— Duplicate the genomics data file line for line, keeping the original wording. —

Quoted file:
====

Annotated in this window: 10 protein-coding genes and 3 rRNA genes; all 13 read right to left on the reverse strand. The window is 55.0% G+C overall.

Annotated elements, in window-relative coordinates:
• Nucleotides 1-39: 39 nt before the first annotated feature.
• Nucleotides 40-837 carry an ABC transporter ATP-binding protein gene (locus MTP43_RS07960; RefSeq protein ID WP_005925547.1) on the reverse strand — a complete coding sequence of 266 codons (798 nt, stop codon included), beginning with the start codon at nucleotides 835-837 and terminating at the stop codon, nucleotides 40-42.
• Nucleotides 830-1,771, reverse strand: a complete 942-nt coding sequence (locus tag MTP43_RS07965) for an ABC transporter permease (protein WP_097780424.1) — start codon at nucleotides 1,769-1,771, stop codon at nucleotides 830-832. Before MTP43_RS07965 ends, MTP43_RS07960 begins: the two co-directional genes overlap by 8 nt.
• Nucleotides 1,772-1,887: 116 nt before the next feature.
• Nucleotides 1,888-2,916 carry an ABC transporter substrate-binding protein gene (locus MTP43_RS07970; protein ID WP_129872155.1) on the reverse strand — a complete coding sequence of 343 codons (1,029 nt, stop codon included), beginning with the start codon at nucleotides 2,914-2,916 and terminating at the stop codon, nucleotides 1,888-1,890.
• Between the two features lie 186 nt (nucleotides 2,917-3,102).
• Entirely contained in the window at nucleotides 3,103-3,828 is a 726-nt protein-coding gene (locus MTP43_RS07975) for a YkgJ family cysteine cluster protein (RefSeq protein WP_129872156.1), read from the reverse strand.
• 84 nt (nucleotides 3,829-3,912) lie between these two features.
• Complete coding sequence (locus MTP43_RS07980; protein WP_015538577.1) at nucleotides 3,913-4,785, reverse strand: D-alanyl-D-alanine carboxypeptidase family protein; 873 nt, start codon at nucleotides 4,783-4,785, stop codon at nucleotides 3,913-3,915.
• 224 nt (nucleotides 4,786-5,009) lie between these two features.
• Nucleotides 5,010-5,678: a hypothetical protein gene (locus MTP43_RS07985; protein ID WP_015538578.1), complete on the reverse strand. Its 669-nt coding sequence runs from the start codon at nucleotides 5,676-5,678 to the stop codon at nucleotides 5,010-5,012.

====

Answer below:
Annotated in this window: 10 protein-coding genes and 3 rRNA genes; all 13 read right to left on the reverse strand. The window is 55.0% G+C overall.

Annotated elements, in window-relative coordinates:
• Nucleotides 1-39: 39 nt before the first annotated feature.
• Nucleotides 40-837 carry an ABC transporter ATP-binding protein gene (locus MTP43_RS07960; RefSeq protein ID WP_005925547.1) on the reverse strand — a complete coding sequence of 266 codons (798 nt, stop codon included), beginning with the start codon at nucleotides 835-837 and terminating at the stop codon, nucleotides 40-42.
• Nucleotides 830-1,771, reverse strand: a complete 942-nt coding sequence (locus tag MTP43_RS07965) for an ABC transporter permease (protein WP_097780424.1) — start codon at nucleotides 1,769-1,771, stop codon at nucleotides 830-832. Before MTP43_RS07965 ends, MTP43_RS07960 begins: the two co-directional genes overlap by 8 nt.
• Nucleotides 1,772-1,887: 116 nt before the next feature.
• Nucleotides 1,888-2,916 carry an ABC transporter substrate-binding protein gene (locus MTP43_RS07970; protein ID WP_129872155.1) on the reverse strand — a complete coding sequence of 343 codons (1,029 nt, stop codon included), beginning with the start codon at nucleotides 2,914-2,916 and terminating at the stop codon, nucleotides 1,888-1,890.
• Between the two features lie 186 nt (nucleotides 2,917-3,102).
• Entirely contained in the window at nucleotides 3,103-3,828 is a 726-nt protein-coding gene (locus MTP43_RS07975) for a YkgJ family cysteine cluster protein (RefSeq protein WP_129872156.1), read from the reverse strand.
• 84 nt (nucleotides 3,829-3,912) lie between these two features.
• Complete coding sequence (locus MTP43_RS07980; protein WP_015538577.1) at nucleotides 3,913-4,785, reverse strand: D-alanyl-D-alanine carboxypeptidase family protein; 873 nt, start codon at nucleotides 4,783-4,785, stop codon at nucleotides 3,913-3,915.
• 224 nt (nucleotides 4,786-5,009) lie between these two features.
• Nucleotides 5,010-5,678: a hypothetical protein gene (locus MTP43_RS07985; protein ID WP_015538578.1), complete on the reverse strand. Its 669-nt coding sequence runs from the start codon at nucleotides 5,676-5,678 to the stop codon at nucleotides 5,010-5,012.